Part 3 of our blog-series: Traction industry and the (p)art of DC power electronics
The underestimation of system cooling
With over 40 years of experience in power electronics, I have seen probably over a thousand of different designs of electrical systems. To me it has become clear that in the design of (power) electronics system the importance of thermal household and choosing the correct heatsink is sometimes underestimated. Often, the designing engineer mainly focusses on choosing the right semiconductors and the control electronics.
But be aware, the thermal household of the system including the proper heatsink however, is at least equally important!
A well designed, compact but reliable system asks for a perfect harmony of power dissipators, and the precautions taken to “keep it cool”!
First of all, The cooling of the electrical system must assure that the maximum allowed junction temperature of the semiconductors and other components that dissipate heat, under worst case conditions, will never exceed their specified maximum. Even better: stay well under it as to secure a safety margin.
Calculating maximum temperatures
Calculating temperatures is not much magic if all required parameters are well defined.
The dissipated power, times the summary of the serial-connected thermal resistances lead to the temperature jump (ΔT). Adding this to the maximum ambient temperature will indicate the maximum (junction-) temperature.
The lifetime of components strongly depends on their temperatures and even more on the temperature variation. This especially applies to systems that must control load power that strongly varies in time.
Temperature variation has a big impact on the mechanical stress on components and therefore must be limited as much as possible, depending on lifetime demand. Consider the bonding wires that contact the semiconductor chips with the outside world!
By over-dimensioning the cooling system, the maximum temperatures and thus the maximum temperature variation, is limited and the lifetime is extended.
Lowering the temperatures, caused by the dissipation of the relevant components of a system. Can be achieved by selecting the most suitable heatsink for a specific application.
The heatsink supplier is the party to get the best possible advice. A professional manufacturer can adequately simulate the temperature deviation within the heatsink, accurately showing the hotspots and the relevant values, based on the application information showing which components must be mounted on which location of the heatsink and the dissipated power per component.
Depending on the power of a system, a heatsink can be: (in order from low to high power)
Convection cooled heatsink
Heat will cause a “chimney effect” meaning that warm air will rise vertically. The heatsink (either a standard extruded- or a customized profile) must therefore be mounted in such a way that the fins are positioned vertically as to generate an optimal airflow along these fins leading to an optimal use of the heatsink. The designer must assure that the air can freely transfer the heat by allowing space under and above the heatsink!View our air-cooled headsinks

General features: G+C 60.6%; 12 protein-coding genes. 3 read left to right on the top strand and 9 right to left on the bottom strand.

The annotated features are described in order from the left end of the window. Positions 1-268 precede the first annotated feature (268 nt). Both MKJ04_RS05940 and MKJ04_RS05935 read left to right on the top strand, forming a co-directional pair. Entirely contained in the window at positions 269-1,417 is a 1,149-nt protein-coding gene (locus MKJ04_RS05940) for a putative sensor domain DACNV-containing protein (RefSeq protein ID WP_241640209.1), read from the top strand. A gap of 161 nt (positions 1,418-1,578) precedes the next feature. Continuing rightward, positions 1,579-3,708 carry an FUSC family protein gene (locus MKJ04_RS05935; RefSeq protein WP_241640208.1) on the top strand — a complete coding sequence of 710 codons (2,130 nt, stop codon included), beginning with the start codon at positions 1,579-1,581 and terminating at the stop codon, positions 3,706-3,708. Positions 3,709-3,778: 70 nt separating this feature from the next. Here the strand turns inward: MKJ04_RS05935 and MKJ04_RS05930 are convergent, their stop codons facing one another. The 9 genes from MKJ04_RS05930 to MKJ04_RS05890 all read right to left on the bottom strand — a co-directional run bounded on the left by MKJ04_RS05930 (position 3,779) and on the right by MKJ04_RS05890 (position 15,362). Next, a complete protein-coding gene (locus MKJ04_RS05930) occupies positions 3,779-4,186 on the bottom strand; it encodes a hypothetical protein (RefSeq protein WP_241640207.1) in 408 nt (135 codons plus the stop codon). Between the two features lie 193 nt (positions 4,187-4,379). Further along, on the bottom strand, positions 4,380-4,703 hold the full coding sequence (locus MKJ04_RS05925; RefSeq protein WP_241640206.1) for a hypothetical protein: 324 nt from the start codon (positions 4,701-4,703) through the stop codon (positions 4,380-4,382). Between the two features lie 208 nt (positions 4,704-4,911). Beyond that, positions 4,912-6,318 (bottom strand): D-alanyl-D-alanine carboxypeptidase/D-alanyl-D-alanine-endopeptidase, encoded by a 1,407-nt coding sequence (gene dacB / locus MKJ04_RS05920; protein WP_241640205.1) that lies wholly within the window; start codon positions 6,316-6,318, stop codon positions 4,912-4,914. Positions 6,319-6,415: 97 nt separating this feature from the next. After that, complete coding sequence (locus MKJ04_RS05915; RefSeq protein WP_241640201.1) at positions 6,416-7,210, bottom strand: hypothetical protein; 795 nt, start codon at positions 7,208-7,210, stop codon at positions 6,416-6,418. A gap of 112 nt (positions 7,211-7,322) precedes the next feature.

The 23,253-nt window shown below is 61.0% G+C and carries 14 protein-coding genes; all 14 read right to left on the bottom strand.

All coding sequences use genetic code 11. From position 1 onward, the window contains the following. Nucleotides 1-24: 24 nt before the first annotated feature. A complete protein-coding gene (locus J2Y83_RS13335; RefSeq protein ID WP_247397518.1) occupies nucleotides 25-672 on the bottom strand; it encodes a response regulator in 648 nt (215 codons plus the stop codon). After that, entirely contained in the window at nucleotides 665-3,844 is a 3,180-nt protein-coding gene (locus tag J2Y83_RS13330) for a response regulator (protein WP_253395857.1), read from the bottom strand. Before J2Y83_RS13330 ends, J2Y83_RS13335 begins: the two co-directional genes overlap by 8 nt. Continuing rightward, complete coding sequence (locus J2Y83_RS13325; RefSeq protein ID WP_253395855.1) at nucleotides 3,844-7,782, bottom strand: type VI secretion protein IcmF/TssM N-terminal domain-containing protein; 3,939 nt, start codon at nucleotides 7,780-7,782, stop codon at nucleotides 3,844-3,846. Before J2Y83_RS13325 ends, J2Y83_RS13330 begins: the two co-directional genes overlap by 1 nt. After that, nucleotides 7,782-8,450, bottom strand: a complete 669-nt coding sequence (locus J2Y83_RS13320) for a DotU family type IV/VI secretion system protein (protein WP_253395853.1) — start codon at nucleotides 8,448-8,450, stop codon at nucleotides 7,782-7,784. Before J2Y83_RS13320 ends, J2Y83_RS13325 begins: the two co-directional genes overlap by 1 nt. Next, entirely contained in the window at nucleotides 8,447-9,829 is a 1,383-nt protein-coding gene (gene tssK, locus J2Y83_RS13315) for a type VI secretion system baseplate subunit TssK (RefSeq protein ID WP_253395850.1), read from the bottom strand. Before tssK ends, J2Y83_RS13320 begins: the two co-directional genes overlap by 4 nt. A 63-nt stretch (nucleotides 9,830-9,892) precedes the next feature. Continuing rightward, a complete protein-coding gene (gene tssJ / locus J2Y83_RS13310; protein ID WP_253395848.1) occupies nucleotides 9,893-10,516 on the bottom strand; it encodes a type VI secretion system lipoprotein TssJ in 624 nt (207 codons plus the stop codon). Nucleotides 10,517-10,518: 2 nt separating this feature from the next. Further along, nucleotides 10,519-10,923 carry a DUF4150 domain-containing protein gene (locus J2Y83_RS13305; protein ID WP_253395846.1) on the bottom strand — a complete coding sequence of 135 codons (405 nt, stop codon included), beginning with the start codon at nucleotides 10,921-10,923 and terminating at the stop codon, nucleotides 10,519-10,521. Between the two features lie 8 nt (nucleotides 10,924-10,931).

Forced air cooled heatsink
An airflow, generated by a fan, will considerably reduce the thermal resistance of a heatsink (up to factors lower compared to convection cooling). Forced air cooling is therefore successfully applied for higher power or more compact designs. It speaks for itself that the more the air is “forced’ along the fins by creating air-channels, the more efficient the design will be! It will be clear that the position of forced air cooled heatsinks is not relevant.View our (forced) air-cooled heatsink
Liquid cooled heatsinks
For even higher power systems, and systems where a liquid flow system is readily available (like maritime- or traction applications) liquid cooling makes sense. A well-designed liquid cooled heatsink can show impressively low thermal resistances allowing very compact designs of very high-power systems. Special attention is needed to secure isolation between the liquid and the semiconductor. When using isolated semiconductor modules, no special precautions are required, and normal tap water can be used. However, when high power semiconductors in disc-housings are applied, special precautions are required. Either electrically isolated but thermally conducting materials can be used or, even better, heatsinks made of aluminium nitrite.View our liquid cooled heatsinks
KWx supplies many rectifiers built with these AlN heatsinks for the maritime industry. They are applied in the system to rectify the AC power of the generator(s) and feeding the DC bus on board.
The importance of proper system cooling is sometimes underestimated. On system-level there is a lot to gain. Choosing the best available cooling system could optimize a power electronics design and has impact on the total system:
Last but not least consulting the power electronics supplier (KWx) or the component manufacturer could avoid a lot of time-consuming experimenting. Make sure you’ll be informed about the use of adapted thermal foils or pastes and the appropriate mounting of the semiconductors. This will result in an optimal thermal design that contributes to the overall efficiency of the system.
KWx has an extensive portfolio of heatsinks from our valued A-brand Mecc.AL. We invite you to visit our brand-new product portal for a quick heatsink-tour!
Figure 1: Simplified model of a semiconductor, mounted on a heatsink.
Figure 2: Example of a 3kA rectifier for maritime applications, using AlN heatsinks.